Suburban housewives across America are mobilizing against Donald Trump after the president promised he would win their support come November.
Trump claimed in a tweet on Wednesday that ‘suburban housewives’ would vote for him because he ended a program allowing low-income housing to ‘invade their neighborhood’.
He charged that his rival Joe Biden would reinstall that program in a ‘bigger form’ with Democratic Senator Cory Booker in charge.
‘The “suburban housewife” will be voting for me,’ the president declared.
The tweet drew swift backlash from critics who viewed it as a racist dog whistle, including some of the women he claimed would be happy about the program getting shut down.
In the days that followed, several Facebook groups have cropped up with self-identifying suburban housewives vowing to ensure that Trump doesn’t see a second term.
Suburban housewives across America are mobilizing against Donald Trump after the president promised he would win their support come November
Trump claimed in a tweet on Wednesday that ‘suburban housewives’ would vote for him because he ended a program allowing low-income housing to ‘invade their neighborhood’
In the wake of Trump’s tweet, several Facebook groups have cropped up with self-identifying suburban housewives vowing to ensure that Trump doesn’t see a second term
One group called Suburban Housewives Against Trump has racked up more than 8,100 members since it was created hours after the president’s controversial tweet.
‘Donald Trump used sexist language to describe us as “suburban housewives,”‘ the description reads. ‘He also said that we’d be voting for him. He’s wrong.’
The group was created by Loni Yeary Gentry, a stay-at-home mother of three from Florence, Kentucky.
Yeary Gentry told the Daily Beast her objective to give Trump critics in her largely-conservative community a space where they could speak freely about the upcoming election.
She said she was surprised to find that group members included several mothers from her children’s Catholic private school who she had assumed would be Trump supporters.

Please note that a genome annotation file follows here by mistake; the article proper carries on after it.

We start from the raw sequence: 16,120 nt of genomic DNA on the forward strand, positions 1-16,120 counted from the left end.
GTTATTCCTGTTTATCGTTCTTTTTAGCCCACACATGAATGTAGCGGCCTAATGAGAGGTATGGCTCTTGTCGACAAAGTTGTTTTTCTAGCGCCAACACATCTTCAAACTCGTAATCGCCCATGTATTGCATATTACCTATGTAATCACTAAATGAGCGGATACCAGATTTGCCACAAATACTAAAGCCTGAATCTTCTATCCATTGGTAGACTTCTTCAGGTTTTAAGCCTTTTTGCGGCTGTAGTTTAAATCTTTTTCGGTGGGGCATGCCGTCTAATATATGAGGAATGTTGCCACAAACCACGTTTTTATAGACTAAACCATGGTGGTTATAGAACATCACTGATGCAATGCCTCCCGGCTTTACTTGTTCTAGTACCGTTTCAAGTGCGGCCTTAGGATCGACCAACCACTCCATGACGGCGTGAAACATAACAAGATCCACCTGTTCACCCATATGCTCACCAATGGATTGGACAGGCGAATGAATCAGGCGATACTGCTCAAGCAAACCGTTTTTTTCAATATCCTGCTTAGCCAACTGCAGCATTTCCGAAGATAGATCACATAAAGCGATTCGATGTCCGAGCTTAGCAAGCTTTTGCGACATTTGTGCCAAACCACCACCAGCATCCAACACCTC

‘I think people may make assumptions,’ Yeary Gentry said. ‘And I think that’s something the president has done, unfortunately, is make assumptions that all white women are going to support him. And we’re not.’
Loni Yeary Gentry, a mother-of-three from Kentucky, created a Facebook group called “Suburban Housewives” Against Trump on Wednesday that now has more than 8,100 members
Middle-age white women proved hugely important in the 2016 election, when Trump won 53 percent of votes in that category.
But recent polls suggest that Trump’s support among suburban women is much lower than it was the last time.
A recent NPR/PBS poll showed 66 percent of suburban women said they disapproved of the job Trump is doing overall – with 58 percent saying they strongly disapproved.
Other polls have suggested that Trump trails Biden by up to 25 percentage points with female voters.
Mary Hayes, a mother-of-three from Virginia, founded a Facebook group called ‘The Real Suburban Housewives for Biden/Harris’
Eager to win the crucial suburban vote this year, Trump has sent more than a dozen female surrogates to suburbs over the past year, using his ‘law and order’ stance to convince families that he is the candidate to keep their communities safe.
However, that strategy appears to be backfiring as suburban areas have become increasingly diverse.
That’s an argument made by Mary Hayes, a black mother-of-three from Virginia who founded a Facebook group called ‘The Real Suburban Housewives for Biden/Harris’.
Hayes said that Trump has managed to alienate a large section of voters in suburbs with racist comments meant to appeal to housewives like her.
Trump acknowledged the growing diversity of suburban areas when asked what he meant by his ‘invasion’ tweet at a press conference on Wednesday afternoon.